God gives the opportunity, and then we must make a decision about what we are going to do. That’s the way it was for those with Joshua 5000 years ago. They had to choose to take the step or not. That was significant for the Israelites, because this was not the first time they stood in front of the Jordan with the opportunity to go in and claim the land. 40 years before, the previous generation stood there on those banks contemplating the big step.
Forty years before, they stood at Kadesh Barnea where God had told them to enter the land. They sent spies into the land, Joshua being one of them, and when the spies reported the circumstances, they were intimidated from doing what God wanted. There were millions of reasons they could all think of to not go into the land, a thousand what-if’s, and so even though God was calling them in and Moses, Joshua, and Caleb were ready to go, they stalled. They hesitated. They didn’t go.
It was a defining moment for that generation. As a result, that generation would be defined as the ones who would not take the step. As a result, that generation would all wander in the wilderness until they died. That’s how they would always be known, as the generation who did not take the step.
At times in our lives and in the life of a church, God places us at a point of decision that really is a defining moment. At that point, we have a choice—a choice really about the kind of life we want. We can wander aimlessly until we die or we can be the kind of people who take faith steps…we can as a church wander aimlessly or we can as a church step out in faith when God calls us. We can be known as a generation that refused to take the step or the one who chose to move when God said move. Joshua’s generation would always be known as the ones who did take the step, and they God to see God work. They were known by the Canaanites as the people who crossed over. That’s what the Canaanites called them. And that fact of crossing the Jordan River is what scared those nations silly, because they knew that their God was real and really powerful.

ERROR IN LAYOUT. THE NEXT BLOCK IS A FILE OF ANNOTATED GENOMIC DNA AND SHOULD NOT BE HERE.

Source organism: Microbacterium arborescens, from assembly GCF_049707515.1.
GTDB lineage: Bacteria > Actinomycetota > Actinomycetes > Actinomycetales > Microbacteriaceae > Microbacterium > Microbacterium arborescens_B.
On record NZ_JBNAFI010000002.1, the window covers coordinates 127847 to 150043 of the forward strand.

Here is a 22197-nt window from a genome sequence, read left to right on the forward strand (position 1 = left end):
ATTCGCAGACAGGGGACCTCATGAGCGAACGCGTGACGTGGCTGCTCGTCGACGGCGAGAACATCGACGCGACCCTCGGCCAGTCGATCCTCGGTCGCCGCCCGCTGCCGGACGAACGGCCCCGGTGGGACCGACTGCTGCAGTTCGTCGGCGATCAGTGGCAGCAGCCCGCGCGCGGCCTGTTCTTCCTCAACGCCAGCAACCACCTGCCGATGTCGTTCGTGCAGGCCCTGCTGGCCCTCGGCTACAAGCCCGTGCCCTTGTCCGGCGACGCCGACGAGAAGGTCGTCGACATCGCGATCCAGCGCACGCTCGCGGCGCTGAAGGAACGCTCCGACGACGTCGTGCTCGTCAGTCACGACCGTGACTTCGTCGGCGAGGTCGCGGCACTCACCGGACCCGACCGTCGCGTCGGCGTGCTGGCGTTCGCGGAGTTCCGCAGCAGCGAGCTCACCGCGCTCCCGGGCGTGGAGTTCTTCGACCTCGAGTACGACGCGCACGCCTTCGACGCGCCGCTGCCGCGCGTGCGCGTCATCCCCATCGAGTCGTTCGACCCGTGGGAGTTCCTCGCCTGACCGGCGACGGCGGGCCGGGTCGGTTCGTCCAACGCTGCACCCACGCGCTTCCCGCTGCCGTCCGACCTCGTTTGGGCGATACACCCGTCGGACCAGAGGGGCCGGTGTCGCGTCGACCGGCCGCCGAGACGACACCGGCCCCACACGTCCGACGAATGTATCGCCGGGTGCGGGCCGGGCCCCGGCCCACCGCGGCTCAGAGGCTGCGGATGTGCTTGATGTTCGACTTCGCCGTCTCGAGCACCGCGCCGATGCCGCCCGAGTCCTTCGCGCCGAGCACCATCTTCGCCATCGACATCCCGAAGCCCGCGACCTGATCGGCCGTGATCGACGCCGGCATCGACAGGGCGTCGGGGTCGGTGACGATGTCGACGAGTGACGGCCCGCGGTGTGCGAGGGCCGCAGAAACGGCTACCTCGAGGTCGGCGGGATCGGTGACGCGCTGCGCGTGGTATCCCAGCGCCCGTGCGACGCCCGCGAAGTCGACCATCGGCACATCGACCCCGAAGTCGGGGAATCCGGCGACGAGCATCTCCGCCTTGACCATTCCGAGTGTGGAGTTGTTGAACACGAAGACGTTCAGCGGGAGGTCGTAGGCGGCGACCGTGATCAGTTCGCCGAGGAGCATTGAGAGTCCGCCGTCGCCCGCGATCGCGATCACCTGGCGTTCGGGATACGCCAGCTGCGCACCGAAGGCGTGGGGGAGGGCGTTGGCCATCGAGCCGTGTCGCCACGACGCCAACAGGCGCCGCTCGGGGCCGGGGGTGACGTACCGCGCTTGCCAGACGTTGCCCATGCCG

Today, it is us who are at the Jordan River so to speak. Today is a defining moment for this generation of our church. God has provided the opportunity and given us a huge vision and with that a huge goal—to relocate our church. Today is where we as a church in many ways define our future. Tonight and that weekend will really determine whether or not we can fully relocate or not. To fully relocate will take a huge step of faith for every one of us in this room. It really is a defining moment for each of us in this room, and therefore a great faith opportunity.
They did step forward, and as we will see God responded with his power. But they had to step into the water first. They had to get their feet wet, and then the waters receded. WE should have no doubts about God’s response…he will however leave it up to us whether we choose to step into the water and take the big step or not.
3) God asks leaders to go first
The God always seems to work with his people is that he asks leaders to lead the way—to take the first step. And in Joshua’s case, that is exactly what happened. Joshua 3:14-16 says, 14 So when the people broke camp to cross the Jordan, the priests carrying the ark of the covenant went ahead of them. 15 Now the Jordan is at flood stage all during harvest. Yet as soon as the priests who carried the ark reached the Jordan and their feet touched the water's edge, 16 the water from upstream stopped flowing. It piled up in a heap a great distance away, at a town called Adam in the vicinity of Zarethan, while the water flowing down to the Sea of the Arabah (the Salt Sea [b] ) was completely cut off. So the people crossed over opposite Jericho. 17 The priests who carried the ark of the covenant of the LORD stood firm on dry ground in the middle of the Jordan, while all Israel passed by until the whole nation had completed the crossing on dry ground.
God asked the leaders to go in first, carrying the most precious and important possession they had as a nation—the ark of the covenant. The leaders were the ones who stepped in the Jordan first, they got their feet wet, and they led the way. And it says that they stood in the middle of the river while everybody else crossed by…which I’m sure made everybody else feel better. The next chapter tells us that the people hurried by, and I would too. They were walking through a river that was at least temporarily held back, and you wouldn’t want to be there when the floodgates broke loose again. But the leaders stood there the whole time, as the millions crossed. People estimate that it would have been a crowd of people ten miles wide and ten miles deep to get through in that one day, which would make for a long day as they stood I’m sure urging the people on—“We’re moving, we’re moving.”